Monday, March 24, 2008
Hannaford, a wholly owned subsidiary of Delhaize Group, Delhaize America, maintains that it was compliant with the PCI DSS when cardholder data was illegally accessed from Hannaford's computer systems during the card authorization transmission process.
New Hampshire's Service Credit Union claimed that 5,500 of its cardholders' data were breached – a majority of that data was taken from PIN-based transactions. Credit card users are normally only responsible for the first $50 on fraudulent charges. That rule varies for debit cards.
SCU and State Employees Federal Credit Union of New York have begun issuing new cards to more than 30,000 of its customers that may have been involved in the breach. Other credit unions and banks are expected to follow suit.
The intrusion impacted 165 stores in the northeast, as well as 106 Sweetbay Supermarkets in Florida. Hannaford insists no personal data such as names, addresses or telephone numbers were divulged.
The breach began on Dec. 7, 2007, and wasn't contained until March 10, 2008, according to Carol Eleazer, Hannaford's Vice President of Marketing in Scarborough, Maine. Company officials became aware of the breach on Feb. 27, 2008, Eleazer said.
On March 17, 2008, Hannaford released a statement on its Web site that there had been "theft of credit and debit card numbers and expiration dates during transmission of card authorization."
Eleazer also noted that Hannaford had been using data encryption all of last year. "We were certified [PCI compliant] last spring and recertified February ," she said.
Eleazer did not have further details about how the fraud occurred. It is currently under investigation by the U.S. Secret Service, along with experts inside and outside the company.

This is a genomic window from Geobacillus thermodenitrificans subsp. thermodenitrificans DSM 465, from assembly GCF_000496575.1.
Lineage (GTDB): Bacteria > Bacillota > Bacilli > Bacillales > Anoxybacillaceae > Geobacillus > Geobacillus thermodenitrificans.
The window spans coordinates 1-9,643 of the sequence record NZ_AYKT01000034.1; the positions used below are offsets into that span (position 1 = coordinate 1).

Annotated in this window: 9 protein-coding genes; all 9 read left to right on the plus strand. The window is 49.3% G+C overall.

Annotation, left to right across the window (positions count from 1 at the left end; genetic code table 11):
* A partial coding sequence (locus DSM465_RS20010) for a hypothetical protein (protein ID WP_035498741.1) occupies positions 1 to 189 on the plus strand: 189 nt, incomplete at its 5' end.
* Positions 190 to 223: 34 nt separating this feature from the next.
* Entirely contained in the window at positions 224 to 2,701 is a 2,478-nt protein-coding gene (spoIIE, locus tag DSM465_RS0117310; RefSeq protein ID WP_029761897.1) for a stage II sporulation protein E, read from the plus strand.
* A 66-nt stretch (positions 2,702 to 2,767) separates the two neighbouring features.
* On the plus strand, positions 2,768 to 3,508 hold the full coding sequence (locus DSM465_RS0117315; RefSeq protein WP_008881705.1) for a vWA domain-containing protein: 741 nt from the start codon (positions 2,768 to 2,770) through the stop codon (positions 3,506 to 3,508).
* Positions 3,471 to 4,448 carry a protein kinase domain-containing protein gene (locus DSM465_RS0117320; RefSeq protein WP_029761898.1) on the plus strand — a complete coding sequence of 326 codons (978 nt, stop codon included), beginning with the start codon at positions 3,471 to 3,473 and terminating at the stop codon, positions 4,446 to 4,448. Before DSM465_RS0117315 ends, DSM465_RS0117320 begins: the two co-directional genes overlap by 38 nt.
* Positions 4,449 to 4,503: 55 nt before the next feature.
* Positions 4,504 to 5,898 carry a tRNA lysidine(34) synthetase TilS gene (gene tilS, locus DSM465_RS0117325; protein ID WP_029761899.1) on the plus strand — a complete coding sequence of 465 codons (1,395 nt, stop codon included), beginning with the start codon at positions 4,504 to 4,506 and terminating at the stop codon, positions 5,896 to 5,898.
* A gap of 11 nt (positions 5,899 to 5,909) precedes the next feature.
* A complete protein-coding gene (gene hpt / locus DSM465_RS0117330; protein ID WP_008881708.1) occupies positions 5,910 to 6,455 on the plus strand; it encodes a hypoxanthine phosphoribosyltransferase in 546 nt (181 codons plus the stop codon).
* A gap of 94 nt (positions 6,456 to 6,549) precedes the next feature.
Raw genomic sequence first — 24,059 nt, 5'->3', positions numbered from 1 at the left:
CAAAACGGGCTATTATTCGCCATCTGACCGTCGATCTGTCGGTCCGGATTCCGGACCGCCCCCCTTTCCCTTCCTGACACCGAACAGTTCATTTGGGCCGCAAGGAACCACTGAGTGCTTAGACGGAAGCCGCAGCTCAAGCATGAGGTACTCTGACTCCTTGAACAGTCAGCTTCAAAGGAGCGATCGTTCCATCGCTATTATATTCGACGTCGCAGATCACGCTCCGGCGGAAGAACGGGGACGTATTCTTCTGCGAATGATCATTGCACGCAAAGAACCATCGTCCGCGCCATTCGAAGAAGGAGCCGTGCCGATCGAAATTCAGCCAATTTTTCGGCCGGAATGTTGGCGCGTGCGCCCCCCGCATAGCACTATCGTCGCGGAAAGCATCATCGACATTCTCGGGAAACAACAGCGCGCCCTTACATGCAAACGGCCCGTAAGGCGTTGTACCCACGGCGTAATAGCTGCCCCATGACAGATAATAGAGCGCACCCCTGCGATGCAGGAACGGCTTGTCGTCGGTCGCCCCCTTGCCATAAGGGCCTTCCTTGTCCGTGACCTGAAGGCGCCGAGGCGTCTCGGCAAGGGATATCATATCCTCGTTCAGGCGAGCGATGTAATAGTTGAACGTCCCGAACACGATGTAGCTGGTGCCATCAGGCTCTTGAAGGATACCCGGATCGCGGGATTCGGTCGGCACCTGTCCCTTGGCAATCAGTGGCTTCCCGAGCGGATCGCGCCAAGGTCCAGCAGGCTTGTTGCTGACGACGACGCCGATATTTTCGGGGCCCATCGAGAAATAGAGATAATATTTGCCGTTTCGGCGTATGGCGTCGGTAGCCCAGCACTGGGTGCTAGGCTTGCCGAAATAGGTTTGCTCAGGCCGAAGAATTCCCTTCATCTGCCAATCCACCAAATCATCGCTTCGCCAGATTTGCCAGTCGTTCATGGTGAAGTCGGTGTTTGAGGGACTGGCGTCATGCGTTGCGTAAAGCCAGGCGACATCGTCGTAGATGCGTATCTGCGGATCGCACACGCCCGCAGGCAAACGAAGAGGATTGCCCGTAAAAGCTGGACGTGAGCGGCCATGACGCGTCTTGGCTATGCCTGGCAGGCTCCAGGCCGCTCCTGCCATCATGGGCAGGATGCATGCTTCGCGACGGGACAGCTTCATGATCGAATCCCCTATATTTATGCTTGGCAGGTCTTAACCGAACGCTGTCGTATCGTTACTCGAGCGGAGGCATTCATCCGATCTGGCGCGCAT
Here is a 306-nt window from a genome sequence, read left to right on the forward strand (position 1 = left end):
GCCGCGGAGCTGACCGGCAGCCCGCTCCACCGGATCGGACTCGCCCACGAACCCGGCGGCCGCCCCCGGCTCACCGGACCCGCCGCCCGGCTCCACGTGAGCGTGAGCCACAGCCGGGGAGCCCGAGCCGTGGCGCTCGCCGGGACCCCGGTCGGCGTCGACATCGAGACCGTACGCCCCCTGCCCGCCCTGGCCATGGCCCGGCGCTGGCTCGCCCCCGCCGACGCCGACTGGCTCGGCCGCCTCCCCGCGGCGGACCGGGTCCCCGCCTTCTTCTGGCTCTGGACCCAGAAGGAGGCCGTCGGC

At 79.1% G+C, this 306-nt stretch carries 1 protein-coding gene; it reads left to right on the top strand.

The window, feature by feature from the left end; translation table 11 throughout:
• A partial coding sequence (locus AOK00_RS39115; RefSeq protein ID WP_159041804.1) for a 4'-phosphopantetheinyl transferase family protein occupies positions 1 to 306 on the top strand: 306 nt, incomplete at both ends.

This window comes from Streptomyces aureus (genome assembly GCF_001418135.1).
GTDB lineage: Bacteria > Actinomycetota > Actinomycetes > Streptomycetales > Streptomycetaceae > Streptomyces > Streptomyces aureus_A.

Although there has been theft of cardholder data sitting in databases maintained by merchants or card processors, this latest breach possibly represents a new line of attack. "This is the first publicly disclosed breach of data in transit," said Avivah Litan, Vice President, Distinguished Analyst in Security and Privacy for Gartner Inc.
Though the PCI compliance rules handle such issues as how employees should be screened and precautions against hackers, it does not audit companies to ensure compliance. This function is performed by outside assessors; the identity of Hannaford's auditor was not disclosed.
That Hannaford could be compliant and still be vulnerable to a massive breach raised questions about whether other merchants are falsely confident about their security.
David Navetta, President of InfoSecCompliance LLC, a law firm that concentrates on computer security and regulatory compliance, argued that Hannaford and its assessor may have been confused by ambiguity in the PCI standards. Critics argue that standard encryption requirements make it easy and common for hackers to intercept data. What is more likely, according to Navetta, is that Hannaford may have felt erroneously safe leaving data unencrypted in a place that turned out to be vulnerable.
Litan argued that the banking industry needs to make it harder for thieves to put stolen credit card data to use. "Requiring PINs on credit card transactions would remove 75 to 90 [percent] of the fraud in the system," she said. She also suggests that the auditors may place "too much focus on data at rest and not enough on who can see data in transit."
For Hannaford, the litany of problems associated with the breach may already be manifesting itself: On March 18, 2008, Bangor, Maine-based attorney Samuel Lanham Jr. filed a class action lawsuit on behalf of all consumers in the United States whose credit or debit card data was stolen from the computer networks of Hannaford. The following day, the law firm of Berger & Montague P.C. also filed a suit.
The complaint alleges that Hannaford was negligent for failing to maintain adequate computer data security of customers data that was later accessed and stolen.
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